Of course every company is different (which is what makes startups challenging / exciting) and the correct answer is ‘It Depends’. Well that would be the correct answer if you were to ask a Top Tier paid adviser or consulting firm like a McKinsey, PA Consulting, Bain etc… This type of feedback exercise should really be treated more like a ‘brainstorming’ and ‘red team review’ session where ideas are proposed, attacked and defended in a safe environment. While too much advice and feedback can be quite negative and result in paralysis by ‘over-analysis’, I’ve often found it is very useful to discuss scenarios like these aloud with advisers when it comes to evolving and testing important strategic options. Remember, as Ciaran O’Leary at Earlybird VC says, ‘Don’t manage your startup by other people’s blog posts’ :)

I (and my buddy) would love to hear your thoughts, opinions, experiences and questions on raising a Seed Round and the scenario above. We’re both still hugely inexperienced and eager to learn how from others than may have been here before. Please drop a comment below or ping me on Twitter.

3 thoughts on “Should we raise a small or large seed round? A Funding Scenario

  1. To that sage advice “Don’t manage your startup by other people’s blog posts”, I would add that “free advice is often overpriced”. But this post raises great issues so I’ll add my (not even) dime’s worth :)

    Your question seems to centre around raise a small seed round $250 – $350k now vs. a large seed round now, $1 – $2m. How much you raise is a function of how much your company is worth. It sounds like your pal’s company has nothing of value at this stage but an idea and an experienced team. They have no MVP, no traction and no revenue. Assuming they offer between 10% and 20% to the seed investors, and they go for $1m seed, that gives you a post money valuation of $5 – $10m. Either valuation is quite an unlikely scenario for a company that is pre-just-about-everything. However, an unpriced CLN issue in the more modest $250 – $350k range, gives your friend cash to take a shot at MVP and actual customers. So, as a bar-stool-style-comment, (not advice, no siree), I’d favour CLN route for the smaller seed round.
    To be blunt, your average startup (pre-everything) would just sound silly putting $10m Series A at the centre of their seed pitch. They just couldn’t credibly carry that off. But my guess is, this is not the average startup or you wouldn’t have suggested it.
    All in all, I think you gave your friend some great advice there. You’re probably both quite someway north of “hugely inexperienced” :) Experienced or not, there’s no real formula for this stuff. Valuation is only ever an opinion, price is a fact.

    I look forward to your follow-on post. Meanwhile, I wish your friend every success and thanks for such a thought provoking post.
    ~ Helen

  2. Thanks Helen and great points.

    I think the advice around the $10M was because their business model will require considerable cash to build out the ‘logisitcs’ they need to build their business. i.e. they are not just ‘SaaS’ as it has a strong service / people cost to get going. For example, like Uber, technology is part of it, but unlike Uber, they will also need to provide the equivalent of the drivers (service providers) too.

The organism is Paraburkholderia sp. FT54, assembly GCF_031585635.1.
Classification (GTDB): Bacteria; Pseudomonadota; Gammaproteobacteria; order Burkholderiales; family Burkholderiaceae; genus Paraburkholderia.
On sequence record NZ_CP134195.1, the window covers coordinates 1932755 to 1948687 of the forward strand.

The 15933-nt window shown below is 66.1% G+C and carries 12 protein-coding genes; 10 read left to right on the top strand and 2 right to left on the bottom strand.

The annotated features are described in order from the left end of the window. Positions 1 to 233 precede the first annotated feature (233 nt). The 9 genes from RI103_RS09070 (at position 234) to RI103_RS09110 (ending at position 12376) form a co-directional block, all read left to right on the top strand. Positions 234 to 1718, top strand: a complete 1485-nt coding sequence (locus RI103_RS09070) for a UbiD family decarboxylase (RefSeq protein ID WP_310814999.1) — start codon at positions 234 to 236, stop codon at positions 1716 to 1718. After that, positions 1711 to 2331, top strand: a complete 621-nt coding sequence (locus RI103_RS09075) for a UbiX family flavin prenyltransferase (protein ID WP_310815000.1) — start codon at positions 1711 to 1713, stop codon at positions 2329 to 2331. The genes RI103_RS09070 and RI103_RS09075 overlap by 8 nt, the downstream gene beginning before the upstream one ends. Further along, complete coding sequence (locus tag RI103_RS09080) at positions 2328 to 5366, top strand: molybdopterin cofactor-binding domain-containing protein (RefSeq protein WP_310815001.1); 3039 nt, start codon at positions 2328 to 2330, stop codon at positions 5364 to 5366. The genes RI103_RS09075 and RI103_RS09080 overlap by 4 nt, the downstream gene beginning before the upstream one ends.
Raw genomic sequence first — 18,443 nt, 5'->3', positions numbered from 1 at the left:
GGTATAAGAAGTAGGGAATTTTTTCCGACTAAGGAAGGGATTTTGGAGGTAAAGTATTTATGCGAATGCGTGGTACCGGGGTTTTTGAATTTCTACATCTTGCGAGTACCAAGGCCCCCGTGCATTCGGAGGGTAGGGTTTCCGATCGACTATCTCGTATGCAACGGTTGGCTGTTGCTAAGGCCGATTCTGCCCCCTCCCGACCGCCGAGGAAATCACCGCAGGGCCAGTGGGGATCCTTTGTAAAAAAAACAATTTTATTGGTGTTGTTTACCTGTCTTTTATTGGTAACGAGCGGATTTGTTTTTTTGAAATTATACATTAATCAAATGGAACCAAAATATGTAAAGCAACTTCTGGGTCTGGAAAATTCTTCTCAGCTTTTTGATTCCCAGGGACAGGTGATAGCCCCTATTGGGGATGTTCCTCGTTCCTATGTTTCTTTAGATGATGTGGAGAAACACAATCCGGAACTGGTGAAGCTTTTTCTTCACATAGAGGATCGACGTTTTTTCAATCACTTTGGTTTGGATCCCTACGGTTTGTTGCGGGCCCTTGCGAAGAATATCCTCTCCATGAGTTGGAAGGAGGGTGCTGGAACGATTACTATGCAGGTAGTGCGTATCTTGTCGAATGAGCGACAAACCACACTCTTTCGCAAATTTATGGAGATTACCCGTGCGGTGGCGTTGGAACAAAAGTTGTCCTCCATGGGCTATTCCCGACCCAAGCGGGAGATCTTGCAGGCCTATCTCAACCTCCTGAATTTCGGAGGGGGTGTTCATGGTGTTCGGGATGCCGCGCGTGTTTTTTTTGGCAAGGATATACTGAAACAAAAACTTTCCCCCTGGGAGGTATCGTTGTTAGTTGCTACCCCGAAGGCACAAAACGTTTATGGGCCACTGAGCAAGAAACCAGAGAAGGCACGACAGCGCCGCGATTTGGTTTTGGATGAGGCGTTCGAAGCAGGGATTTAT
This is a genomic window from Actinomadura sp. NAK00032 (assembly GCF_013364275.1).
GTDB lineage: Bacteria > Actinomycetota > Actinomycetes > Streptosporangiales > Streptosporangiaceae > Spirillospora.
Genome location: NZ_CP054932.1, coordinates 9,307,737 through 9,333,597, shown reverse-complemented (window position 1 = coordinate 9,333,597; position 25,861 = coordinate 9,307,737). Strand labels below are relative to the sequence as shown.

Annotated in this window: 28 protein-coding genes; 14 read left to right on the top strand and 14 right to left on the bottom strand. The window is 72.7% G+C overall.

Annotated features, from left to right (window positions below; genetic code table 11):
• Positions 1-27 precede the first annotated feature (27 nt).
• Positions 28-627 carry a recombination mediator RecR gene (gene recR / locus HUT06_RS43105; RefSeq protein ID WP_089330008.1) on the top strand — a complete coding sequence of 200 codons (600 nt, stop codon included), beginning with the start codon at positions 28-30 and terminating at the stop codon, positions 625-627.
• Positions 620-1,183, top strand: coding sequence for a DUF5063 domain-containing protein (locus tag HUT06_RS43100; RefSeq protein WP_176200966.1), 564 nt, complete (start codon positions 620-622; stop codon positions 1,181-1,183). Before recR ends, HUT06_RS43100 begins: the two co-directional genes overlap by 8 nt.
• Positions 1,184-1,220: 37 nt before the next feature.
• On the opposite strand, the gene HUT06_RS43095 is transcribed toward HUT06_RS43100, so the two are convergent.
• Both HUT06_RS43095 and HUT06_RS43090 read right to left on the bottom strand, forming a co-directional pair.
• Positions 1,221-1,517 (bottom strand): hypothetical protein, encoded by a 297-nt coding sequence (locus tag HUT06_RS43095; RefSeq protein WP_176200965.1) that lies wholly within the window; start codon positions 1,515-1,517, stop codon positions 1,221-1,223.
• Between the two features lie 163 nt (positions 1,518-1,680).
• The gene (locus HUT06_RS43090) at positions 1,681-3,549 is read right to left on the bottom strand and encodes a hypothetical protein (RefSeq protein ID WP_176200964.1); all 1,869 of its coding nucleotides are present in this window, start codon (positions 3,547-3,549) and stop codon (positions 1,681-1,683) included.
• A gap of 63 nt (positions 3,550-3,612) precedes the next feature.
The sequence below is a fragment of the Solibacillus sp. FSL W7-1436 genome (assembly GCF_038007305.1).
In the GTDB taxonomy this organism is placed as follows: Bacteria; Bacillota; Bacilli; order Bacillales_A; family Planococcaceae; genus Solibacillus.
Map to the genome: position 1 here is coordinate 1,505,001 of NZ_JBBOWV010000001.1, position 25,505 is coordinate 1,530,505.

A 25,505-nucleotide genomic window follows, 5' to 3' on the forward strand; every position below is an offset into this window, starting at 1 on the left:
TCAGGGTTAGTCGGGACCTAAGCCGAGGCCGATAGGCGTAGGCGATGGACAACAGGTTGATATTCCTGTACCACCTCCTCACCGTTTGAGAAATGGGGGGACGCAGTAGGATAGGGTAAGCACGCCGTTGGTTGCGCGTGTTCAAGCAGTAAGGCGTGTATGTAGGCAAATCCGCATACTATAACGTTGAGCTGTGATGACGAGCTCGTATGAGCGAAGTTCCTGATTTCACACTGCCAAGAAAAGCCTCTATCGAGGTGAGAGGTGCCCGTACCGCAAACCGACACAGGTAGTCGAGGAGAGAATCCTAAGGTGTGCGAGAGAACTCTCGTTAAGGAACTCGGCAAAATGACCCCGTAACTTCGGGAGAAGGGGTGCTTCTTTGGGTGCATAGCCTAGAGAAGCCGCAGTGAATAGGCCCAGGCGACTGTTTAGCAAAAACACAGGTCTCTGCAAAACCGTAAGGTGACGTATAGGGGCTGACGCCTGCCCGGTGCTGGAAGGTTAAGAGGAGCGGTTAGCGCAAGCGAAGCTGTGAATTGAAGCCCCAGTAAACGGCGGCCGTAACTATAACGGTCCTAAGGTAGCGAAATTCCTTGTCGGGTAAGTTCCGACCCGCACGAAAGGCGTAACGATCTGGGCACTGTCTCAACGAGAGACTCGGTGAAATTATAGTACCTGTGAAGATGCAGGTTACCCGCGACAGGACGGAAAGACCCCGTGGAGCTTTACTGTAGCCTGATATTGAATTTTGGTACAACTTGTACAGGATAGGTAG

So we thought signalling that to investors now might better help manage expectations that this business, while exciting, will require a good deal of capital to scale. It also helps them target Angels who can maybe help raise a Series A of that level.

    Thanks again for the comment. Agree there is no real formula at all and that is equal parts frustrating / exciting as I’m sure you know only too well!

  3. Hi Conor,

    Great post, it gave me a different perspective on raising our seed round. We are Irish founders developing a product for the US market.

    When we first approached Angels/VC’s in Ireland we got the same response as Helen gave above, you have no product no traction etc. You only have a valuation of €500,000 – €1m. We started talking to some friendly VC’s in the US who we knew through personnel contacts. They did not invest in our space but did invest in seed rounds. So I respected their opinions. We are pre-launch, pre revenue, pre traction but we do have a strong team in place, we targeting a booming market, strong partner/marketing contracts in place and our MVP will be ready in 6 weeks (which is self funded – $150,000). They did not bat an eyelid when we mentioned an valuation of $3 million.

    This leads me to the difference between Europe and the USA when it comes to funding and valuing startups. The average seed round in the US is $700k on a valuation of $2.8 million, the equivalent in Europe is €500,000 on a €1.5 million. Plus European VC’s take twice as long as their US counterparts to hand over the goods.

    This is only my opinion but I think the real difference between the US and Europe is their attitude, American’s look at the potential of a startup, i.e. team, market & product where European’s look at your traction, revenue etc. which i think is a bit counter intuitive considering it is a SEED round.

    I also see the difference in Helen’s attitude compared to the founder that Conor was talking about. The founder is looking at the big picture…’we want to dominate the market and it will take $10 million to do it’. It is my experience that VC’s in the USA what to see you reach for the stars, they want to see a guy come into their offices and show how they are going to build a global business.

    Again this only my opinion but I think European VC’s do not think as big, maybe they do think as big but their investment strategy does not reflect this.

    We are starting the process of raising our seed round so it will be interesting to see what really does happen when it comes down to the nitty gritty!


Leave a Reply

Fill in your details below or click an icon to log in: Logo

You are commenting using your account. Log Out /  Change )

Facebook photo

You are commenting using your Facebook account. Log Out /  Change )

Connecting to %s